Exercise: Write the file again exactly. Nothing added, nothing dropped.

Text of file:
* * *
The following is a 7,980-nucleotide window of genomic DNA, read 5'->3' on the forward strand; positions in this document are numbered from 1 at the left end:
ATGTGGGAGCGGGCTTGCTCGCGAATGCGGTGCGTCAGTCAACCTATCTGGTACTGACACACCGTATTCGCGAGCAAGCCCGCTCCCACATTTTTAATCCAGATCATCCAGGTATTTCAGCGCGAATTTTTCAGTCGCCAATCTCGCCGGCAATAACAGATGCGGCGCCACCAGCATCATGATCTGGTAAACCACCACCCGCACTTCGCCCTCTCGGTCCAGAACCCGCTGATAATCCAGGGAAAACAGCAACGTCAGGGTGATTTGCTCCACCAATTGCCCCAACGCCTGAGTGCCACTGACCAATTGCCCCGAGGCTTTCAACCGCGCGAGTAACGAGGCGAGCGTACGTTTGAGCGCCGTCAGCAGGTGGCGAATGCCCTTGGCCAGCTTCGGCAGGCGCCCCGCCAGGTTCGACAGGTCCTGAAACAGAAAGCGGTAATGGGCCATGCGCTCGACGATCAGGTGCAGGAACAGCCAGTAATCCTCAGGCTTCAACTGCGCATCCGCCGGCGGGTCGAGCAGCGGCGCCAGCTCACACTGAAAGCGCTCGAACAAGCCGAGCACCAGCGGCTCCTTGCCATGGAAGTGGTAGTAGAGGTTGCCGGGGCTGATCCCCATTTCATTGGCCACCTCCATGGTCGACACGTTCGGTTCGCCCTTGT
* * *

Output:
The following is a 7,980-nucleotide window of genomic DNA, read 5'->3' on the forward strand; positions in this document are numbered from 1 at the left end:
ATGTGGGAGCGGGCTTGCTCGCGAATGCGGTGCGTCAGTCAACCTATCTGGTACTGACACACCGTATTCGCGAGCAAGCCCGCTCCCACATTTTTAATCCAGATCATCCAGGTATTTCAGCGCGAATTTTTCAGTCGCCAATCTCGCCGGCAATAACAGATGCGGCGCCACCAGCATCATGATCTGGTAAACCACCACCCGCACTTCGCCCTCTCGGTCCAGAACCCGCTGATAATCCAGGGAAAACAGCAACGTCAGGGTGATTTGCTCCACCAATTGCCCCAACGCCTGAGTGCCACTGACCAATTGCCCCGAGGCTTTCAACCGCGCGAGTAACGAGGCGAGCGTACGTTTGAGCGCCGTCAGCAGGTGGCGAATGCCCTTGGCCAGCTTCGGCAGGCGCCCCGCCAGGTTCGACAGGTCCTGAAACAGAAAGCGGTAATGGGCCATGCGCTCGACGATCAGGTGCAGGAACAGCCAGTAATCCTCAGGCTTCAACTGCGCATCCGCCGGCGGGTCGAGCAGCGGCGCCAGCTCACACTGAAAGCGCTCGAACAAGCCGAGCACCAGCGGCTCCTTGCCATGGAAGTGGTAGTAGAGGTTGCCGGGGCTGATCCCCATTTCATTGGCCACCTCCATGGTCGACACGTTCGGTTCGCCCTTGT